A transformative, state-wide Aboriginal Place Naming Project

The Opportunity

First Nations place names from more than 66 different languages and dialects covered Western Australia before colonisation. While many continue to be used today, others were replaced by non-Aboriginal place names.

Place naming is a powerful catalyst for reconciliation, provoking a deeper awareness of a location’s history and culture. It provides an opportunity to restore Aboriginal names to geographic features, incorporate traditional Aboriginal language and culture into everyday communications, and increase the knowledge and understanding of the whole community about the connection of Aboriginal people with the country.

 

The Proposal

Clean State strongly supports the proposal by the Community Arts Network (CAN) and Professor Len Collard (through Mooja) to:

  • Extend the Place Names initiative for another five years and scale it to a state-wide program with the aim to engage with all of Western Australia’s First Nations’ Countries.
  • Develop a geospatial database and website that makes the research, stories and process accessible and transparent.

Clean State also recommends exploring a way to harness the many potential benefits to regional communities this Project could deliver, and suggests:

  • Providing support and funding for regional hubs to develop Aboriginal skills, capacity, training and employment pathways in areas directly related to the Place Names project, including research, the arts, geospatial, mapping, and information technology, languages, and cultural tourism, community engagement, consensus building processes.

Clean State also proposes:

  • Funding and department resources for consulting with First Nations people on a process to consider nominations and formal adoption of the original words for places, and the dual or re-naming of signs and maps. (Such as the Northern Territory’s Place Naming Enhancement Project).

The South-West of Western Australia covers the general area south of Geraldton and west of Esperance and Nungarin. To the Nyungar people, the area is known as Nyungar Boodjar. Within this area, 50% of the placenames are of Nyungar origin but, to date, little of their meaning has been widely known.

Professor Len Collard, Chief Investigator at UWA’s School of Indigenous Studies and his dedicated research team spent three years investigating the history and meanings of Nyungar placenames in the area prior to colonial settlement.

The team produced ‘Boodjar’ – an interactive website that shares the results of the team’s extensive research and provides insight into Nyungar placenames and meanings.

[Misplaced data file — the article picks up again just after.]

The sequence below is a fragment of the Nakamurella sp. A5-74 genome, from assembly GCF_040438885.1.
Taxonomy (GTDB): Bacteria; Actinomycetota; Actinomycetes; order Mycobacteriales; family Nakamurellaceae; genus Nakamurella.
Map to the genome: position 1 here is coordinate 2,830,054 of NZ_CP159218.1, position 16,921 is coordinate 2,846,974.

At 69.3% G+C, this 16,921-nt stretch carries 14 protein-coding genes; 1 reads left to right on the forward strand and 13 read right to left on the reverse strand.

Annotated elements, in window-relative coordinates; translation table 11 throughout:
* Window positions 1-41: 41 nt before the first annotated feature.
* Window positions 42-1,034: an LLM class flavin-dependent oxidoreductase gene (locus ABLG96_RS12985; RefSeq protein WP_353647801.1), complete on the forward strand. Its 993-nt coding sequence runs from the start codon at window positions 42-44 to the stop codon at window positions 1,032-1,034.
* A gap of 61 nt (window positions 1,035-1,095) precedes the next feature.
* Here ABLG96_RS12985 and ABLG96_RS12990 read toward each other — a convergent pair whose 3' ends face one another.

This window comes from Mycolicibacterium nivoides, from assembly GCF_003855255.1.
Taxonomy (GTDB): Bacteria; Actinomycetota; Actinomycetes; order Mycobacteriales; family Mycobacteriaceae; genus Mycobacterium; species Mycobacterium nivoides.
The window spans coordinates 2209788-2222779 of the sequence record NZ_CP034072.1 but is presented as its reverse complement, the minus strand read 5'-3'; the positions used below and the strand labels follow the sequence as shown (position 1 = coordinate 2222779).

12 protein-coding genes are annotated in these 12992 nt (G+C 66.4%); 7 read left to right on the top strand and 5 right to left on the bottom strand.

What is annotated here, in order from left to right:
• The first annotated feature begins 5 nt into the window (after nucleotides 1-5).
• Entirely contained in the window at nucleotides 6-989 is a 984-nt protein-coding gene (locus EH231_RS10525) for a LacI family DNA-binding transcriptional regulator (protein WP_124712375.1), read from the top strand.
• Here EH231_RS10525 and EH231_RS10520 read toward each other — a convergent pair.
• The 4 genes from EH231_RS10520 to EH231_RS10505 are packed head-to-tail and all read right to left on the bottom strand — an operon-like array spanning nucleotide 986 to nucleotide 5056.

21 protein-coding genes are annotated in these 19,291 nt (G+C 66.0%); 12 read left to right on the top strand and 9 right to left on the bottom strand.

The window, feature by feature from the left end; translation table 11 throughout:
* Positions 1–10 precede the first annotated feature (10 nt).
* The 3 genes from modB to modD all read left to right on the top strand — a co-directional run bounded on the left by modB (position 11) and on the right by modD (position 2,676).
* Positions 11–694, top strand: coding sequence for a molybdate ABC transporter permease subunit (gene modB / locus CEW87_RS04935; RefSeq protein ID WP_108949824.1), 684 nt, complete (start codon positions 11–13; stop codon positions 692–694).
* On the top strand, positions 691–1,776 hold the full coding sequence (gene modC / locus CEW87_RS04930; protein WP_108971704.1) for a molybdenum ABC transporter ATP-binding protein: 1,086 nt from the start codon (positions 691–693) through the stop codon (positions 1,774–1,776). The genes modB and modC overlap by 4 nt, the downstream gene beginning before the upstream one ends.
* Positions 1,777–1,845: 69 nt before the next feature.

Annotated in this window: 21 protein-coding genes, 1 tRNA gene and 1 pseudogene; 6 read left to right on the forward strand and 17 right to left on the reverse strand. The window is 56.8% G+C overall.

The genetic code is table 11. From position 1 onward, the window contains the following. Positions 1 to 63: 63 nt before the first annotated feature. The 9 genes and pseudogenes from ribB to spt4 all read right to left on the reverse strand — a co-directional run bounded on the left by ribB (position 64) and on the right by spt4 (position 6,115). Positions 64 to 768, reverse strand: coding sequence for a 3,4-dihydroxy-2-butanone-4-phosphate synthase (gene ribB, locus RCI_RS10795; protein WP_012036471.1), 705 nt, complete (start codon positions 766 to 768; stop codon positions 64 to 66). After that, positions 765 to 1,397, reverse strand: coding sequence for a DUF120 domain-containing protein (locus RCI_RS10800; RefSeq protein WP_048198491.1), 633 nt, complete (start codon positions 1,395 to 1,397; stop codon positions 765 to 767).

The mapping sheds light on how Nyungar people lived in Boodjar for many thousands of years. It brings to life ceremonies performed in some places and meals shared in others, the ochre trade, wildlife, weather conditions, friendships, magic, spirits and other practices central to Nyungar culture.

 

An important step in healing

In July the WA government announced the ‘King Leopold Ranges’ would be renamed Wunaamin-Miliwundi, a combination of the traditional Ngarinyin and Bunuba names. The name given in 1879, after a Belgian tyrant responsible for the death of up to 10 million Congolese, was replaced following consultation with the Wilinggin Aboriginal Corporation and Bunuba Native Title Corporation.

The Northern Territory is the first Australian jurisdiction and a world leader in officially incorporating dual naming in its naming practices and approving dual names for geographic features. The NT Government has developed a Place Naming Enhancement Project and has formal processes for requesting and registering a place name.

Jobs and Benefits

 

It’s estimated 251 Aboriginal and Torres Strait Islander jobs would be created over five years.

Place naming programs delivered in Noongar communities delivered an $18.58 return on every dollar invested.

Headshot of Len

Len Collard

“This Boodjar Nyungar Placenames project begins to redress the void in the identification, recording and writing of Australian Indigenous histories.”

– Professor Len Collard

Case Study: The Nyoongar Place Names Initiative

Building on Professor Collard’s long-term research, powerful model of collaboration that brings research, community engagement and creative outcomes together has been developed by the Community Arts Network (CAN) and Professor Len Collard over its five-year Noongar Place Names program.

The program engaged communities across Noongar country and beyond in the Aboriginal stories, language and culture, and meanings of the names for towns and places; and brought them to life through film and art.

For an investment of $1.5 million over five years, CAN have produced Place Names programs in Langford, Albany (Kinjaring), Katanning and Moora, and has involved:

  • 599 participants
  • 27 partners
  • 112 workshops, and
  • 253 works created